Tuesday, April 24, 2012

Putting Kids in the Corner

Well, sometimes it needs to be done.   I'm not talking about a screaming match and banishment.   I'm talking about reducing distractions in order to focus.  

Here's the thinking spot in my old classroom.   Note that it's surrounded by many people who have mastered the art of writing.   (Oh, and there's James Dean as a tribute to teenhood.)   Kris Kristofferson is a Rhodes Scholar, y'all.   This is a power desk.   Behind it is a big, wooden podium that provided some additional privacy.   There's not a "think about what you did" poster in front of the child.   It's Joe Perry being calm and cool while Steven Tyler breaks out into some kind of wacky musical scat-- I'm guessing here.

I would sometimes ask a child to try out this location after several attempts to redirect his/her focus on the task at hand, but there was also the option of a child choosing to sit there if he/she wanted a cozy place to create.   At first, there was some hesitance about the corner, but for some students, it was the most coveted place in the room--and they knew they didn't have to act up to use it.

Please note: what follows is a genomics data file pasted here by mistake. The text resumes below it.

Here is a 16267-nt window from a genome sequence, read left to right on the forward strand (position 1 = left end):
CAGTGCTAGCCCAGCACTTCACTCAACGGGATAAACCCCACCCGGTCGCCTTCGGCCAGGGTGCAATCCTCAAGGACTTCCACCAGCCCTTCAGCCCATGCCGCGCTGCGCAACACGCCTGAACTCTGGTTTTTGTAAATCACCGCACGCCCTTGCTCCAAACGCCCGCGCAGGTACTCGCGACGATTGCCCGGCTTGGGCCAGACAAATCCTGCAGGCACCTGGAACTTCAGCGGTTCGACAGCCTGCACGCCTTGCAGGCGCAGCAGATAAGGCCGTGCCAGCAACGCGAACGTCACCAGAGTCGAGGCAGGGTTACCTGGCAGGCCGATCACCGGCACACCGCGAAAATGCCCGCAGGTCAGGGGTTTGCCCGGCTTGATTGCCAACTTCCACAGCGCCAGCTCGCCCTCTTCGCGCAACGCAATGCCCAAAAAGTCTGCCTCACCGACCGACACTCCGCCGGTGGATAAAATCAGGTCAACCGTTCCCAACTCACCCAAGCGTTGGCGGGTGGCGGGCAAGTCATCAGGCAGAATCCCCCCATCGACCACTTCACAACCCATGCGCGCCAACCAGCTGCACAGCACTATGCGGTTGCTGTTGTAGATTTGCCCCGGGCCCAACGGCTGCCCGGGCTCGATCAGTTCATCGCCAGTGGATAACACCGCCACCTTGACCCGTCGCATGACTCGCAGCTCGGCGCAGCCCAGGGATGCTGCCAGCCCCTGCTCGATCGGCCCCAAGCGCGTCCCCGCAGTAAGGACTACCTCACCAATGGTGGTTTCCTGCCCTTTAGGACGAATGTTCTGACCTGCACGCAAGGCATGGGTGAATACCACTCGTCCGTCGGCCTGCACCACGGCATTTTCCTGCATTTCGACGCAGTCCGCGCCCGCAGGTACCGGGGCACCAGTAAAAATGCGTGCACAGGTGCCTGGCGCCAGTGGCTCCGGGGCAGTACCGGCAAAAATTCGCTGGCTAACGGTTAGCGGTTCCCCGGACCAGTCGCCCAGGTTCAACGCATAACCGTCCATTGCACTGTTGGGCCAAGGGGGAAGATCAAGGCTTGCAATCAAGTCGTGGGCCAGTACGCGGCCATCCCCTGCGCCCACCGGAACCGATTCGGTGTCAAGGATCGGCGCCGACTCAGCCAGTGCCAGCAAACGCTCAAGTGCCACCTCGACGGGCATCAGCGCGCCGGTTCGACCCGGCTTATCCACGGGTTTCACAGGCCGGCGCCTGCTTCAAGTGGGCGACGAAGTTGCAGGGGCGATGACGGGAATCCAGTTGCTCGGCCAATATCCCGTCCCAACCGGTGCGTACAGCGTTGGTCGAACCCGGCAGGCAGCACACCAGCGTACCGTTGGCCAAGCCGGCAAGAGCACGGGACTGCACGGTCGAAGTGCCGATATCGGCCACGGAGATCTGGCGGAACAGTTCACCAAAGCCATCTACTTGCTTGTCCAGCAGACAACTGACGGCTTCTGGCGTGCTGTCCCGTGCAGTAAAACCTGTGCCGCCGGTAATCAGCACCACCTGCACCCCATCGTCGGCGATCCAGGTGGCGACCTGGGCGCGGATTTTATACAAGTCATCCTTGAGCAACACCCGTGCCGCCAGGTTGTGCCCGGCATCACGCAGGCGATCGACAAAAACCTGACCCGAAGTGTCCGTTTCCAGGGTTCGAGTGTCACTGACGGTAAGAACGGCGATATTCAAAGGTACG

This isn't a sleeping corner or a quarantine corner.   This is a tool for you and the child.   I have one in my new classroom, but I haven't gotten the corner vibe just right yet.   When the moon is in the seventh house and Jupiter finally aligns with Mars, I'll let you know.

Sometimes when I write, I vant to be alone.   It's nice to be able to provide teen writers that option as well.

My desk was at the back corner, directly behind this row of students.   I also had a magnetic mirror that I could place on the white board, so I could check up on the lone writer and wave hello at welcome intervals.

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